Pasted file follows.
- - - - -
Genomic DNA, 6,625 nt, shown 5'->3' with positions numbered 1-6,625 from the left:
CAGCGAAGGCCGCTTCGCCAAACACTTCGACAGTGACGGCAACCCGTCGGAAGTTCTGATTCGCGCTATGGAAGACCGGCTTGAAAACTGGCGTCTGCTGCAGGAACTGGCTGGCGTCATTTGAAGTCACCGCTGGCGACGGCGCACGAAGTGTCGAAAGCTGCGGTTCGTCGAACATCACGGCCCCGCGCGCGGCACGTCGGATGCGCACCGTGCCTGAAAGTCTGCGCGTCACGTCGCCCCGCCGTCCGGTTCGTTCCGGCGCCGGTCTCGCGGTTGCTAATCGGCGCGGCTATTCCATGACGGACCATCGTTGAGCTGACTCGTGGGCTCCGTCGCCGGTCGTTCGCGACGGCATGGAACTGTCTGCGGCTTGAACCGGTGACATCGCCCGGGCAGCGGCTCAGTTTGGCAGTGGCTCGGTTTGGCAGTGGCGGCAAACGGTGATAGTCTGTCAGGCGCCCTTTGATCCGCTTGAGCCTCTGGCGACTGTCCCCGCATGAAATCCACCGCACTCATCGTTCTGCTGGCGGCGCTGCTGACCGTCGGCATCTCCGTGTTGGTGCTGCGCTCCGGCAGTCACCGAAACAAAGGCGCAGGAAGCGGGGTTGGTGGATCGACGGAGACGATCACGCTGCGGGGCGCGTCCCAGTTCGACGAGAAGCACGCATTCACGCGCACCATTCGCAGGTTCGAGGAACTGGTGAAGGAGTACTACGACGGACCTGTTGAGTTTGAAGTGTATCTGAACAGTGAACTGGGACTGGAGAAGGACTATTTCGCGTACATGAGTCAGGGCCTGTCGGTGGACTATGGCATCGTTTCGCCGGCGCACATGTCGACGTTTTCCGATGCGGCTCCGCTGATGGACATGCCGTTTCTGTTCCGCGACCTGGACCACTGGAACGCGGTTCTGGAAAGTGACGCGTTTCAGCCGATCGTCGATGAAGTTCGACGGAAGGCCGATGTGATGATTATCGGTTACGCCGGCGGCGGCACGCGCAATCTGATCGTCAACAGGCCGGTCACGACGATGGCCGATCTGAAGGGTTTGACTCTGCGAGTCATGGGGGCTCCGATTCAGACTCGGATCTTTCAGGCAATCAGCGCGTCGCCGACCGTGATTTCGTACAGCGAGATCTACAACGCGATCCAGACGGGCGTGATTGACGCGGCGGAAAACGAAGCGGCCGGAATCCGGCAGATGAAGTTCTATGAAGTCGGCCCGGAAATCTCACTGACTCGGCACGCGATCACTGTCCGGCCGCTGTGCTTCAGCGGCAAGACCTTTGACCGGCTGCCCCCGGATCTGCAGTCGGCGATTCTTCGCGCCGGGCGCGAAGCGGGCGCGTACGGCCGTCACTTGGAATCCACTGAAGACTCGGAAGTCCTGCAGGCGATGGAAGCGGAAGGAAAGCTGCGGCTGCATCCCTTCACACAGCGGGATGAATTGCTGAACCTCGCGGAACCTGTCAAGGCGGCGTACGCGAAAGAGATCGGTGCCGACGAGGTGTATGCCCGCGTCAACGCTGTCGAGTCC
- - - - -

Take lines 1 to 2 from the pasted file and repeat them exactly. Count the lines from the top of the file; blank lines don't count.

Genomic DNA, 6,625 nt, shown 5'->3' with positions numbered 1-6,625 from the left:
CAGCGAAGGCCGCTTCGCCAAACACTTCGACAGTGACGGCAACCCGTCGGAAGTTCTGATTCGCGCTATGGAAGACCGGCTTGAAAACTGGCGTCTGCTGCAGGAACTGGCTGGCGTCATTTGAAGTCACCGCTGGCGACGGCGCACGAAGTGTCGAAAGCTGCGGTTCGTCGAACATCACGGCCCCGCGCGCGGCACGTCGGATGCGCACCGTGCCTGAAAGTCTGCGCGTCACGTCGCCCCGCCGTCCGGTTCGTTCCGGCGCCGGTCTCGCGGTTGCTAATCGGCGCGGCTATTCCATGACGGACCATCGTTGAGCTGACTCGTGGGCTCCGTCGCCGGTCGTTCGCGACGGCATGGAACTGTCTGCGGCTTGAACCGGTGACATCGCCCGGGCAGCGGCTCAGTTTGGCAGTGGCTCGGTTTGGCAGTGGCGGCAAACGGTGATAGTCTGTCAGGCGCCCTTTGATCCGCTTGAGCCTCTGGCGACTGTCCCCGCATGAAATCCACCGCACTCATCGTTCTGCTGGCGGCGCTGCTGACCGTCGGCATCTCCGTGTTGGTGCTGCGCTCCGGCAGTCACCGAAACAAAGGCGCAGGAAGCGGGGTTGGTGGATCGACGGAGACGATCACGCTGCGGGGCGCGTCCCAGTTCGACGAGAAGCACGCATTCACGCGCACCATTCGCAGGTTCGAGGAACTGGTGAAGGAGTACTACGACGGACCTGTTGAGTTTGAAGTGTATCTGAACAGTGAACTGGGACTGGAGAAGGACTATTTCGCGTACATGAGTCAGGGCCTGTCGGTGGACTATGGCATCGTTTCGCCGGCGCACATGTCGACGTTTTCCGATGCGGCTCCGCTGATGGACATGCCGTTTCTGTTCCGCGACCTGGACCACTGGAACGCGGTTCTGGAAAGTGACGCGTTTCAGCCGATCGTCGATGAAGTTCGACGGAAGGCCGATGTGATGATTATCGGTTACGCCGGCGGCGGCACGCGCAATCTGATCGTCAACAGGCCGGTCACGACGATGGCCGATCTGAAGGGTTTGACTCTGCGAGTCATGGGGGCTCCGATTCAGACTCGGATCTTTCAGGCAATCAGCGCGTCGCCGACCGTGATTTCGTACAGCGAGATCTACAACGCGATCCAGACGGGCGTGATTGACGCGGCGGAAAACGAAGCGGCCGGAATCCGGCAGATGAAGTTCTATGAAGTCGGCCCGGAAATCTCACTGACTCGGCACGCGATCACTGTCCGGCCGCTGTGCTTCAGCGGCAAGACCTTTGACCGGCTGCCCCCGGATCTGCAGTCGGCGATTCTTCGCGCCGGGCGCGAAGCGGGCGCGTACGGCCGTCACTTGGAATCCACTGAAGACTCGGAAGTCCTGCAGGCGATGGAAGCGGAAGGAAAGCTGCGGCTGCATCCCTTCACACAGCGGGATGAATTGCTGAACCTCGCGGAACCTGTCAAGGCGGCGTACGCGAAAGAGATCGGTGCCGACGAGGTGTATGCCCGCGTCAACGCTGTCGAGTCC